This action might not be possible to undo. Are you sure you want to continue?
Safety nets for PH agriculture and other industries. 2. As an FSO, how would you improve the human resources in the PH bureacracy both here and abroad (following the examples of Japan and Singapore)? 3. As an FSO, how would you help address the country’s problems (i.e. income inequality etc.)? 4. It is said that the Philippine political structure is an elite democracy which stems from a “semi-feudal economic system”. First define elite democracy and semi-feudal then discuss how they are connected. 5. Compared to its neighbors, the poverty rate in the Philippines is very high. Explain why this is so. 6. Terror is often used by anti-state groups. Is it also possible for a state to use terror against its citizens? Trace the history of terrorism and relate this to the Philippine situation. 7. How do you preserve your culture and tradition? 8. You have been appointed as an FSO to the Philippine Embassy in Paris. Provide an outline of a 6-month plan to pursue economic diplomacy in France. 9. What do you think is the most significant challenge/problem that the world faces today, and what do you think is the solution? 10. Discuss the significance/importance of Obama’s re-election to the PH. 11. Give an example of a UNESCO World Heritage Site in the PH and explain its significance. 12. Should an FSO be fluent in Filipino? 13. TIP: An FSO should have an above-average if not excellent command of the English language. Be prepared to: a. Summarize foreign policy statements b. Write a speech defending the Philippine position on a particular issue c. Diplomatic correspondence B. FILIPINO 1. Discuss the following in three to five paragraphs: a. “Ang katagang “Ka” sa Diwang Pandaigdig ng Pilipino.” b. “Manny Pacquio bilang bayani gaya ni Rizal at Ninoy”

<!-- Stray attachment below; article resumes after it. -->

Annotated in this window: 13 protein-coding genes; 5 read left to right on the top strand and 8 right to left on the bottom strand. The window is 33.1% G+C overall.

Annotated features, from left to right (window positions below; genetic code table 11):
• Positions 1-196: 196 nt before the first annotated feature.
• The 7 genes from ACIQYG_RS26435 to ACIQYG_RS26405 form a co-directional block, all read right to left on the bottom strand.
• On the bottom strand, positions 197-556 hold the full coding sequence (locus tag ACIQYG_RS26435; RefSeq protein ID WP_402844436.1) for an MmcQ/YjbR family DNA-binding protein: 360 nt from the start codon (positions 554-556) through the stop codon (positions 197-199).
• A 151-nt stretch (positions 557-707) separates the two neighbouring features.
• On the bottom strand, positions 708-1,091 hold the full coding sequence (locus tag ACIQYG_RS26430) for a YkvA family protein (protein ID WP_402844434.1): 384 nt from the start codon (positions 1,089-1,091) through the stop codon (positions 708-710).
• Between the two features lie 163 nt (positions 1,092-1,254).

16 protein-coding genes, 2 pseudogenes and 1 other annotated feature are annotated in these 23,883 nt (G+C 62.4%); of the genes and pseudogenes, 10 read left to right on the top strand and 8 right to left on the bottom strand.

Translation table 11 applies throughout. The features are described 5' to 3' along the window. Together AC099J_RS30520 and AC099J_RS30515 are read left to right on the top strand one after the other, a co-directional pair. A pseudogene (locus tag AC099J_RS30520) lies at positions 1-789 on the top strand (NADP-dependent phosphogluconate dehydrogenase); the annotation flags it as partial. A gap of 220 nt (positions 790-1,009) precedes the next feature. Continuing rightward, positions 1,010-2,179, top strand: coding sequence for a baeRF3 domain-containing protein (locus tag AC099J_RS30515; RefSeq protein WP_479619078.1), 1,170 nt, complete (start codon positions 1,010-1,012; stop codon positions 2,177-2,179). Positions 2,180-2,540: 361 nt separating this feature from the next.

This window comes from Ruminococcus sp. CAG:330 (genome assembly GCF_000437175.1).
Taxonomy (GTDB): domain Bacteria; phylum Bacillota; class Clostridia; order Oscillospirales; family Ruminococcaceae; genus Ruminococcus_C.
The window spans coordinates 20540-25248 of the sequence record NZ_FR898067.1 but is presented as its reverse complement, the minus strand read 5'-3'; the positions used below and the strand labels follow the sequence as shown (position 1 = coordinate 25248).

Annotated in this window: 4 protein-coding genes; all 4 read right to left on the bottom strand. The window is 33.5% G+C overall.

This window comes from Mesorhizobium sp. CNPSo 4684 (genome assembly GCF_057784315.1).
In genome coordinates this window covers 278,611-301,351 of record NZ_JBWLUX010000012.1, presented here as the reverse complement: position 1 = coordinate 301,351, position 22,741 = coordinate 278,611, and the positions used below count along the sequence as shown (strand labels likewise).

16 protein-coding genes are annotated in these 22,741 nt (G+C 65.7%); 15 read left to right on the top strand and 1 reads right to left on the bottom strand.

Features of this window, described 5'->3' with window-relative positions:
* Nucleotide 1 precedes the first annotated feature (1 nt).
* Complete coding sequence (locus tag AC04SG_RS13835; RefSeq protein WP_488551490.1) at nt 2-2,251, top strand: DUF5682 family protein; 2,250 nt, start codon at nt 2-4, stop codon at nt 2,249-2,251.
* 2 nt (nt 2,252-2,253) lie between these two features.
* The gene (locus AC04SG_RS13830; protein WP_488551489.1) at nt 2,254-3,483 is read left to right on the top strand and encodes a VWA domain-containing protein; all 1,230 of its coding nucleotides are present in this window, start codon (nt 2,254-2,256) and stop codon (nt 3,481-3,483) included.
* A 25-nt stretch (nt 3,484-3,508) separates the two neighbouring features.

c. “Kailangan ang kapayapaan para sa kaunlaran” d. “Makatutulong ang globalization sa isang bansa” 2. Translation work (from English to Filipino): President Aquino’s Vin d’Honneur Toast 3. TIP: Like the English test, the Filipino exam assesses the examinee’s ability to express her/himself. Be prepared to discuss the following: a. Philippine arts b. Current PH ssues c. The leftist movement d. Agrarian reform problems e. International issues concerning the PH f. English to Filipino translation and vice versa C. PHILIPPINE CONDITIONS 1. 2. 3. 4. 5. 6. 7. 8. 9. 10. 11. 12. 13. 14. 15. 16. 17. 18. 19. Discuss the importance of OFW remittances to the PH economy. Discuss the social aspect of OFWs leaving their family behind. What is the effect of the appreciation of the peso to OFWs? How much is the current Philippine foreign debt? How does inflation affect the purchasing power of an individual? What is the effect of allowing more foreign banks to operate in the Philippines? Define and discuss the relevance to the PH of the following: AFTA, NAFTA, LAFTA, EU, APEC, and EAEC Discuss the recent progress of the Framework Agreement between the MILF and the PH Government. Compare and contrast EDSA 1,2 and 3. Discuss the collapse of the MOA-AD and its implications. Discuss the advantages/disadvantages of the Reproductive Health Bill. Japan protected its industries from imports enabling it to build its own industries. This is a plausible argument for trade protectionism. Provide a critical analysis on the issue in the PH context. Give a critical analysis of the 2013 automated elections. The King of Spain is visiting the PH. Explain the life and work of Jose Rizal. Should the King apologize for his execution? Explain the following to the US Secretary of State: why was the Philippine Independence moved from July 4 to June 12? Was PH culture damaged or enriched by its colonial history? What are the economic and political factors that contributed to the PH’s recent high economic growth? What are the key elements and functions of good governance? How do we fix our dysfunctional democracy (celebrity candidates, “elitocracy” etc.)?